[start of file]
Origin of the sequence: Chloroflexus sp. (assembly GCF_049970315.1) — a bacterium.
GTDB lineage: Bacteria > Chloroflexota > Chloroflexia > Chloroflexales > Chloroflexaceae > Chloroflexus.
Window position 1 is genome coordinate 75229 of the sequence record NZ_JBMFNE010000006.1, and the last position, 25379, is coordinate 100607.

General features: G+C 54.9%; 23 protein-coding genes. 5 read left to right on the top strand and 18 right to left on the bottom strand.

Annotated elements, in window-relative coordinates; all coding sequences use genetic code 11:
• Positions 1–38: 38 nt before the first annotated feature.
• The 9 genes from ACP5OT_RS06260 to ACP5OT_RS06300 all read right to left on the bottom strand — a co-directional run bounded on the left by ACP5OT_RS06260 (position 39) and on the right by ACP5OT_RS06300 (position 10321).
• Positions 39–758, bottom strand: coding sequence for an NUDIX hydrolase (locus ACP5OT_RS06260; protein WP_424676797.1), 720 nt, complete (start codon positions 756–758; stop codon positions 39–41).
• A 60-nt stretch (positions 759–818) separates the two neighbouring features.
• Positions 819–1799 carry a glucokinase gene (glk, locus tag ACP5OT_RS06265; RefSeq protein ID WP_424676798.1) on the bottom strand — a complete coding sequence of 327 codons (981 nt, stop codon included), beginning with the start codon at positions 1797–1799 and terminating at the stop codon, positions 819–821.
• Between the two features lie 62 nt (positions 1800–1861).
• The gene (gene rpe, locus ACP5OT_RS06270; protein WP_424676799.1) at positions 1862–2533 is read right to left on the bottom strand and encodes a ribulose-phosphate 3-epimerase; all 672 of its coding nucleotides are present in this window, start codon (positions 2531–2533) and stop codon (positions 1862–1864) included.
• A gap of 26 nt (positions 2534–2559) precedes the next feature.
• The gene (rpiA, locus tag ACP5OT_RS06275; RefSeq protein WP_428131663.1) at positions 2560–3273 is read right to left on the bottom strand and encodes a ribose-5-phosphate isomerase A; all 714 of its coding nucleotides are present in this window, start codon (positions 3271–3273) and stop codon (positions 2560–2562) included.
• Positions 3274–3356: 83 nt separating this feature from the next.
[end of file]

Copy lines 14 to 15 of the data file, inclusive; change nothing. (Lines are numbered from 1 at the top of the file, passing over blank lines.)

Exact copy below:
• The gene (rpiA, locus tag ACP5OT_RS06275; RefSeq protein WP_428131663.1) at positions 2560–3273 is read right to left on the bottom strand and encodes a ribose-5-phosphate isomerase A; all 714 of its coding nucleotides are present in this window, start codon (positions 3271–3273) and stop codon (positions 2560–2562) included.
• Positions 3274–3356: 83 nt separating this feature from the next.